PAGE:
Russia and India have made tentative arrangements to construct a $30 billion oil pipeline through China’s Xinjiang province south to India. The pipeline is set to be the most expensive yet constructed, and the groundwork for the agreement was laid last October when Manmohan Singh visited Moscow during the 14th annual India-Russia summit.
The agreement comes at an uncertain time for the future of Russia’s energy industry, as international pressure on Europe increases to limit imports of Russia’s vast natural energy resources, this move is likely seen as a way to leverage expanding projects and hedge the risk that Europe’s demand will be reduced in the coming years as a result of the Ukraine crisis.
India is notably starved for energy, with projects like the TAPI pipeline and CASA-1000 designed to create wealth by transporting to the underserved Indian market, this project will potentially reduce the burden and demand for those projects to be completed. India currently buys very little crude oil from Russia; fuel and oil imports from Russia were only $176 million in 2012 even as bilateral trade increased by 24.5%. Russian exports to India mostly consisted of weaponry.
- A hospital guard in Kabul opened fire on a group of foreign doctors yesterday, killing three and wounding another. The US Embassy in Kabul confirmed that three American citizens had been killed in the hospital attack but said it had no other information. The hospital in question is the Cure International Hospital, which was founded in 2005.
- The Cabinet of Uzbekistan approved a measure after a meeting held on the 14th of April that all of the country’s television and radio stations must be rigged to explode in case of “emergency.” The measure is to prevent use of the broadcast equipment “should the station fall into hostile hands.” Uzbek ministers made the decision in reaction to the captures of broadcasting centers in eastern Ukraine by pro-Russia forces, and fears of a similar situation in Uzbekistan prompted this decree.
- The Kazakh Parliament has approved a joint regional air defense system with Russia, reported Kazkahstan’s Deputy Defense Minister Okas Saparov. He noted the system would be created to organize and coordinate joint troop actions, emphasizing the importance of one comprehensive plan in the case of wartime. The agreement includes the transfer of ten S-300 anti-aircraft missile systems in a move which strengthens the military cooperation between the two countries to levels not seen since the Cold War.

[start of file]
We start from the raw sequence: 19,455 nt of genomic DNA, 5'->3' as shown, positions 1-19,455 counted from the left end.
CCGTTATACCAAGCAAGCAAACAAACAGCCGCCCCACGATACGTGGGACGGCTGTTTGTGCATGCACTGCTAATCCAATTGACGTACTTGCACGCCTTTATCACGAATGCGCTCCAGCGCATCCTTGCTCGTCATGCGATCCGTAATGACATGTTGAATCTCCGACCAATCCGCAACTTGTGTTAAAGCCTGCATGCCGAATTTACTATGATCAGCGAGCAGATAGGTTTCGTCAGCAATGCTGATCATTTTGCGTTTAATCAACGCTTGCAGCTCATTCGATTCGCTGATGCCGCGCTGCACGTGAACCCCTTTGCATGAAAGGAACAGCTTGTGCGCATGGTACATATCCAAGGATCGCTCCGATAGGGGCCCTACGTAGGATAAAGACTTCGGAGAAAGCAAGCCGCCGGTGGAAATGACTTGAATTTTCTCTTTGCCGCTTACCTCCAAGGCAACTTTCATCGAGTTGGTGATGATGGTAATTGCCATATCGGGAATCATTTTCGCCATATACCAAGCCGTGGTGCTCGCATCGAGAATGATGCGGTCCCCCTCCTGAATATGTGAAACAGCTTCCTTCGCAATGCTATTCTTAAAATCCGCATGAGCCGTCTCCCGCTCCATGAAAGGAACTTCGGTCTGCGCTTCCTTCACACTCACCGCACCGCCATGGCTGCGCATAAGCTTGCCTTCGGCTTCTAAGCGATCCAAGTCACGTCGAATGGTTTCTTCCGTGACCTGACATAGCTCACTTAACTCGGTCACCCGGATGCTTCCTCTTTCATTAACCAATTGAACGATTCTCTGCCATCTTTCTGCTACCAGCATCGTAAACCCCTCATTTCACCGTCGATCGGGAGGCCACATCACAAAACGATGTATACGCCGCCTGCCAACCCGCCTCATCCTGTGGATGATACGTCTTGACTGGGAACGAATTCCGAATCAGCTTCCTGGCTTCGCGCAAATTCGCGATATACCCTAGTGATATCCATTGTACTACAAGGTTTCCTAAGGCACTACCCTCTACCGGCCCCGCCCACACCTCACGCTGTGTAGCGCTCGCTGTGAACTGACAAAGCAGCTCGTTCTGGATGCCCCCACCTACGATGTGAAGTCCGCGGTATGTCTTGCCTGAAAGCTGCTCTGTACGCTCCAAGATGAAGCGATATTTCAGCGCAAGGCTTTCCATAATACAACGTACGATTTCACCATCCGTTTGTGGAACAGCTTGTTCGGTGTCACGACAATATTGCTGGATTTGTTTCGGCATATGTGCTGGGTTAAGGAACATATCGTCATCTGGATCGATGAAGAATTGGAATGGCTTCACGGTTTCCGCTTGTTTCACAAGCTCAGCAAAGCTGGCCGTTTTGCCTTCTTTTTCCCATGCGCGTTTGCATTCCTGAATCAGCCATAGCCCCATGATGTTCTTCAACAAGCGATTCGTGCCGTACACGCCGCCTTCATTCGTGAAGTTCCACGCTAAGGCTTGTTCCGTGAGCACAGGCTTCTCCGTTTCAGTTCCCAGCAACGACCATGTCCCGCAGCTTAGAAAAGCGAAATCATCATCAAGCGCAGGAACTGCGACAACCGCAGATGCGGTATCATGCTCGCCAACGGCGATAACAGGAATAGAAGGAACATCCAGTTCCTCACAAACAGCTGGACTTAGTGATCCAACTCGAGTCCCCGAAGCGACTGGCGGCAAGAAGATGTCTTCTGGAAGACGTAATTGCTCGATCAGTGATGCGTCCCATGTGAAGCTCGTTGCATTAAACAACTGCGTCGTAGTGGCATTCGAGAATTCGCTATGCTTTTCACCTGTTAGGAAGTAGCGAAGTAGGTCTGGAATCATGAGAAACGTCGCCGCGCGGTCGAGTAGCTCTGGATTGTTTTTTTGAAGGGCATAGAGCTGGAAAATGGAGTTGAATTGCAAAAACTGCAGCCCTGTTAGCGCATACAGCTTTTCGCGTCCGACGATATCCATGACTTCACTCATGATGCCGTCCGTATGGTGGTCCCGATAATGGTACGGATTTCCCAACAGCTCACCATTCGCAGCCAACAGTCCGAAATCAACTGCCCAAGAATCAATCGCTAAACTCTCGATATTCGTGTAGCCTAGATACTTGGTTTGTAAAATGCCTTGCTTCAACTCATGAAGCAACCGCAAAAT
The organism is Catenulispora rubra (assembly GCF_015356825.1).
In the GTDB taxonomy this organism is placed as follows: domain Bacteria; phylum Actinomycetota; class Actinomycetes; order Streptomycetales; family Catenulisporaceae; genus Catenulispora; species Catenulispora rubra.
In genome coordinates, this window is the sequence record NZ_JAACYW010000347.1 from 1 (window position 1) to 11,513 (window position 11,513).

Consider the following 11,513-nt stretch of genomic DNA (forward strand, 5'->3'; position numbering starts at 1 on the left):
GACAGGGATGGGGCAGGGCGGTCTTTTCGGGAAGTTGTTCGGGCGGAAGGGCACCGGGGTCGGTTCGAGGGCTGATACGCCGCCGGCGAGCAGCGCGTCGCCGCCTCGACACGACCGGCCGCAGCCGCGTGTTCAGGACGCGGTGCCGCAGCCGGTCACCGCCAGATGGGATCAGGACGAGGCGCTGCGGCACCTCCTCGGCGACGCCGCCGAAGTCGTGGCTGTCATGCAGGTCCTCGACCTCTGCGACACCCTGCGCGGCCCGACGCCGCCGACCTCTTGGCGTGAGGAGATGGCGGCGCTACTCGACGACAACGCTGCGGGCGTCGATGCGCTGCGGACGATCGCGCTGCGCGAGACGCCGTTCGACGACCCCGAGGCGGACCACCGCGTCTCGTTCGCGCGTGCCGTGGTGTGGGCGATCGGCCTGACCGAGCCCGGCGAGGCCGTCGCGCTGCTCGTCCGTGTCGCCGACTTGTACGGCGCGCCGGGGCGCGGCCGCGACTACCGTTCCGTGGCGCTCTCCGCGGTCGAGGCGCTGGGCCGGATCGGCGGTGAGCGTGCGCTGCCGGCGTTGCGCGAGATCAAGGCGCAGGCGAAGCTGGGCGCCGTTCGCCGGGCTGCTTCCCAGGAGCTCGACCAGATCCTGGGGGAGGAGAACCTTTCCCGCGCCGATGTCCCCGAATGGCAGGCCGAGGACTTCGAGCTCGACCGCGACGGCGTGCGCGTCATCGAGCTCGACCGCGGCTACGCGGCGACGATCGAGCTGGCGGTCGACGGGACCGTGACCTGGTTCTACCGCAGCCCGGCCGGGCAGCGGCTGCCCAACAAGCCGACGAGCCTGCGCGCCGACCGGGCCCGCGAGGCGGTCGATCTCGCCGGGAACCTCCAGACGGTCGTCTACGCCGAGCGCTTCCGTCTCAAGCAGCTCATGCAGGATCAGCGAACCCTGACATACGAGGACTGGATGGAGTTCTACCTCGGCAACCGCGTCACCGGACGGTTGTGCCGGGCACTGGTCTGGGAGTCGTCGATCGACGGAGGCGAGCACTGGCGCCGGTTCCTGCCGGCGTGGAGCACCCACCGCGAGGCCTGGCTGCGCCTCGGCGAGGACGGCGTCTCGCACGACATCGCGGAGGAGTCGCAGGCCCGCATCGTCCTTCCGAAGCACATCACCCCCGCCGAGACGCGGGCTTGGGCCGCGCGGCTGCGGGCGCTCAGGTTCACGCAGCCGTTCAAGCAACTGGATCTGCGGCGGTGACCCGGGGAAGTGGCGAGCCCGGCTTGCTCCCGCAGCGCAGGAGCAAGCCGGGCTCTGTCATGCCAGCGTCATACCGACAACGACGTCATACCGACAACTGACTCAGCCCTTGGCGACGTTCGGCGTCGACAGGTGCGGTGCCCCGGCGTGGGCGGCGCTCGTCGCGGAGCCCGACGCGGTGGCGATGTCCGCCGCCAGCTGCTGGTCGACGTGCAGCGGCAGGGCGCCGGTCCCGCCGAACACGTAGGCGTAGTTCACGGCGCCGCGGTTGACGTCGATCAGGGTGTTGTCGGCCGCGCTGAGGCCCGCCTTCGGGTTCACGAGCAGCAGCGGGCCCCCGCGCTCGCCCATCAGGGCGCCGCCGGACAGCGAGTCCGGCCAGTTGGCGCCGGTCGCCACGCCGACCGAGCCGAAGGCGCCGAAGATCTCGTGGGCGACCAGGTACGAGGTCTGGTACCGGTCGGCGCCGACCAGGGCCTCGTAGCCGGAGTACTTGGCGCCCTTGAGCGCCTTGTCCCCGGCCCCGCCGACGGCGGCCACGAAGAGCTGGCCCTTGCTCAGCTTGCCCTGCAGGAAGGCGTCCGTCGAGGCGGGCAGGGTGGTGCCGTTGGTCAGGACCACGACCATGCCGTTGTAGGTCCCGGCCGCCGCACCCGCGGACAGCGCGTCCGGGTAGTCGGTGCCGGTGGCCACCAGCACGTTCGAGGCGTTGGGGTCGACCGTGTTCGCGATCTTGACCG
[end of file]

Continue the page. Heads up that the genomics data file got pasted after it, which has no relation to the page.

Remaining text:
- Tajikistan’s military conscripts consistently sustain serious injuries, leading to many saying that there is a chronic bullying and hazing problem in the Tajik military. This most recent incident left one conscript with a broken neck and partial paralysis in an attack perpetrated by a medical orderly. This may encourage future conscripts to avoid the call to perform their military service. Tajikistan’s military prosecution has launched an investigation.
- Kazakhstan’s first observation satellite will be launched at end of the month, courtesy of Airbus Defense and Space, who designed and constructed KazEOSSat-1. The rocket carrying the satellite is set to lift off from Kourou, French Guiana. The satellite will be used by Kazakhstan to monitor natural and agricultural resources, the provision of mapping data, security applications, and support for rescue operations in the event of natural disasters.
- The so-called “Caspian Five” (Russia, Iran, Azerbaijan, Kazakhstan, and Turkmenistan) have agreed to limit access for third-party military forces to the Caspian Sea and the surrounding region. If the convention on the Independence of the Caspian Sea is ratified, it is expected to limit outside military forces in the Caspian Sea region.
- Ukrainian forces moved in a pro-Russian stronghold yesterday, killing 5 militants at a roadside checkpoint in Slovyansk. Military exercises by Russia on Ukraine’s border also have raised tensions, with American defense officials exclaiming that the drills “are exactly the opposite of what we have been calling on the Russians to do.” Putin released a statement several days ago, declaring that the use of Ukrainian army against its own citizens would be a “very serious crime,” but he did not say if this meant Russia would take further military action.
- The Afghan Independent Election Commission has delayed the release of full results from the April5 elections to allow for recounts and audits in reaction to the claims of fraud by many within the country. Commission director Ziaulhaq Amarkhil said that the release would be postponed to at least Saturday to ensure the results are untainted by fraud.